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Accelerator Offers Mobile Medical App Regulatory Guide

iPhone (William Hook/Flickr)Rock Health, a health care start-up accelerator in San Francisco, prepared an online guide to help developers of medical apps for mobile devices better understand the Food and Drug Administration’s review processes. The guide is written as an online slide presentation, viewable below and available through SlideShare.

The need for the guide is growing, says Rock Health. The group estimates there are some 60,000 medical-related mobile apps for iPhone and Android devices offered through their respective app stores. In addition, many app developers come from outside the medical device field and will not be familiar with even basic FDA requirements.

The Rock Health guide is based on FDA’s July 2011 draft guidance on mobile medical applications. As FDA gets closer to issuing its final guidance, Congressional interest in the process has also increased. The House Energy and Commerce Committee held three days of hearings last week on health information technologies. FDA is expected to issue its final guidance by 1 October 2013.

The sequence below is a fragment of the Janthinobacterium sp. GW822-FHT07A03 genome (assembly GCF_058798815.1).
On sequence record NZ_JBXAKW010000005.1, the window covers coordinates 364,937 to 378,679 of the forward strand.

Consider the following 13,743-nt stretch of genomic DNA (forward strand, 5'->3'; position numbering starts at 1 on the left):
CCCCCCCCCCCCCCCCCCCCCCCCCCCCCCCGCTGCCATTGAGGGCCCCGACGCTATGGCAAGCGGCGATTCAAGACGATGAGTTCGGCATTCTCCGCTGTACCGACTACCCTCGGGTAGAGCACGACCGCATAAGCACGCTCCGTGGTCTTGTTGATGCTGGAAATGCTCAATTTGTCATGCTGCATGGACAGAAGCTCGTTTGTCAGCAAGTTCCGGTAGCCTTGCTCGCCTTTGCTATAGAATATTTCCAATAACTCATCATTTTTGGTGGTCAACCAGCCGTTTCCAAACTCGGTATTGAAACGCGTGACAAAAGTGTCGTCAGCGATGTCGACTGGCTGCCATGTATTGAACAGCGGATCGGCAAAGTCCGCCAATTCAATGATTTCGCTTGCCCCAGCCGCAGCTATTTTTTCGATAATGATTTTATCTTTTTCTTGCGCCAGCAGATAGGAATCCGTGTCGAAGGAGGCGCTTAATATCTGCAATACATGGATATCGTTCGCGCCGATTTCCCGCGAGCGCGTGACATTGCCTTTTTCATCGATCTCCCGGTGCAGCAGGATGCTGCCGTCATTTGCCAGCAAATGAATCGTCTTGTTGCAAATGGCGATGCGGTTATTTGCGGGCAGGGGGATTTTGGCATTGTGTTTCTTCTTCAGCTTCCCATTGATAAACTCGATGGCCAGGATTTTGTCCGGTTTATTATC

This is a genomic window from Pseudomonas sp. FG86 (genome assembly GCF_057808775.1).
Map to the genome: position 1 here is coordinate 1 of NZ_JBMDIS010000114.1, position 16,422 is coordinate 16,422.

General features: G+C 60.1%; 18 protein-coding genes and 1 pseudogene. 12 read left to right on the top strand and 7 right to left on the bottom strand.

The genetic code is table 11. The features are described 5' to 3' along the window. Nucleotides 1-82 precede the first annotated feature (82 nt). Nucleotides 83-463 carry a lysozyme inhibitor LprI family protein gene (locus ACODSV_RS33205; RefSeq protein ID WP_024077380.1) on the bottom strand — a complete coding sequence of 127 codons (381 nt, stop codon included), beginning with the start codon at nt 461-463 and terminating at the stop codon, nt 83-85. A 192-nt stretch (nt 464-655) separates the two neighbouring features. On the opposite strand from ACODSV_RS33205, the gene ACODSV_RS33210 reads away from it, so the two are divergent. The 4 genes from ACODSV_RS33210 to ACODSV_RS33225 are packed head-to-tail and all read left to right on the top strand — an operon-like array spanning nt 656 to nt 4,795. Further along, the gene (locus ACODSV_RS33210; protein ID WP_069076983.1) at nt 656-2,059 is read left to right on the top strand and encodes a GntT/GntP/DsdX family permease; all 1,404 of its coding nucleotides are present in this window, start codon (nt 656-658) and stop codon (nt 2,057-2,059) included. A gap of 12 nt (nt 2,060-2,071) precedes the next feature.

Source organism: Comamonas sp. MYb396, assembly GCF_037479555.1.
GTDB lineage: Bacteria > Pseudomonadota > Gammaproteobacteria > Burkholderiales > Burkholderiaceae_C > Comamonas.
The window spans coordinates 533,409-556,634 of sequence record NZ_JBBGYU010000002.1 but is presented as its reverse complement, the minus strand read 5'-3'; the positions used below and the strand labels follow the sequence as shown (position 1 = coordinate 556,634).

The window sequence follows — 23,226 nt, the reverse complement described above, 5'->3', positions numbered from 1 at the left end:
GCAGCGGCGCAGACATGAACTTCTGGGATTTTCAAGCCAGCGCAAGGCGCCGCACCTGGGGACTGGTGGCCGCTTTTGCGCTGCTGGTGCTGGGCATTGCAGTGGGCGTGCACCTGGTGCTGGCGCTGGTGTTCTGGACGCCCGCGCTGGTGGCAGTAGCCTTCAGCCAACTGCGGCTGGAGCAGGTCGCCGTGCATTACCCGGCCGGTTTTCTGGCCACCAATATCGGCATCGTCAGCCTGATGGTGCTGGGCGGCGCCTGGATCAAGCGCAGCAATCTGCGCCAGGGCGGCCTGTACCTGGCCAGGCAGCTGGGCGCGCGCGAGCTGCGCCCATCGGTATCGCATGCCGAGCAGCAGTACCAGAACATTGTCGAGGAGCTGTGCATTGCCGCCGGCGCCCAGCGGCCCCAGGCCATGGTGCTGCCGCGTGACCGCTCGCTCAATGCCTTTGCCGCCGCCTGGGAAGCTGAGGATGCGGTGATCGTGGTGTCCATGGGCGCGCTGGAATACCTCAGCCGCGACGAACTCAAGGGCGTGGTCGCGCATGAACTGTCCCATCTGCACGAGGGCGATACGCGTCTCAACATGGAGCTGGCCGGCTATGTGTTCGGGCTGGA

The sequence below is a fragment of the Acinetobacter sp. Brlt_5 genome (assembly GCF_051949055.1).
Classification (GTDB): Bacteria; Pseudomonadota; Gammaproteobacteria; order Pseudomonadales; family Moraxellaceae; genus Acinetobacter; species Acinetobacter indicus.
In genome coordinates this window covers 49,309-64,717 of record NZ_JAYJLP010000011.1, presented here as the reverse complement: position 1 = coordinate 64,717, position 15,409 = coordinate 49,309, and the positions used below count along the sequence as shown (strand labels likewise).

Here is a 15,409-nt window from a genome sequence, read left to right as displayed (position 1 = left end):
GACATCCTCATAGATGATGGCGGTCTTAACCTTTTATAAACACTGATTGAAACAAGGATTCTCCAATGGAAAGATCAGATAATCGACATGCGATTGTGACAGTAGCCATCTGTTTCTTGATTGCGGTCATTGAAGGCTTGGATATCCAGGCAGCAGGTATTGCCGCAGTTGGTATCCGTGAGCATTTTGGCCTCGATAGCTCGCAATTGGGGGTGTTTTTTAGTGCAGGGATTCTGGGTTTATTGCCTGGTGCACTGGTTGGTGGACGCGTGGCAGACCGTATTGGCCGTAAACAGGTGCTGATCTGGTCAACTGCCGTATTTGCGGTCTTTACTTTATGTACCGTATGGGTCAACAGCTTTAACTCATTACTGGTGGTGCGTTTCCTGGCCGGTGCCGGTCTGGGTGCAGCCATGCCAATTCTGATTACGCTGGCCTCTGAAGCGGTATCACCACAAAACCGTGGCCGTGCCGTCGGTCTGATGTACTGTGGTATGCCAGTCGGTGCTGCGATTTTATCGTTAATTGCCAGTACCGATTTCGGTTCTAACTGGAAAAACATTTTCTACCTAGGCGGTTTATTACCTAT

In the meantime, Rock Health assembled pointers and guidance from FDA’s current regulatory practices, including device classifications and premarket requirements for regulated products in the digital health field. Rock Health also gathered insights from entrepreneurs who have already gone through the process.

The guide helps mobile device app developers decide if their products are covered by FDA regulations and the pathways to take for FDA clearance. In addition, the guide indicates the materials app developers need to assemble for their regulatory submissions.

Rock Health’s guide also offers pointers and best practices from the FDA experiences of entrepreneurs and developers. FDA has already reviewed about 100 mobile medical apps, which they classifiy mainly as low or medium risk devices, Class I and II respectively. Rock Health says the average FDA review time for mobile medical apps so far is 67 days, compared to premarket notification reviews for other medical devices of 143 days, based on data from the government’s 2011 fiscal year.

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Photo: William Hook/Flickr

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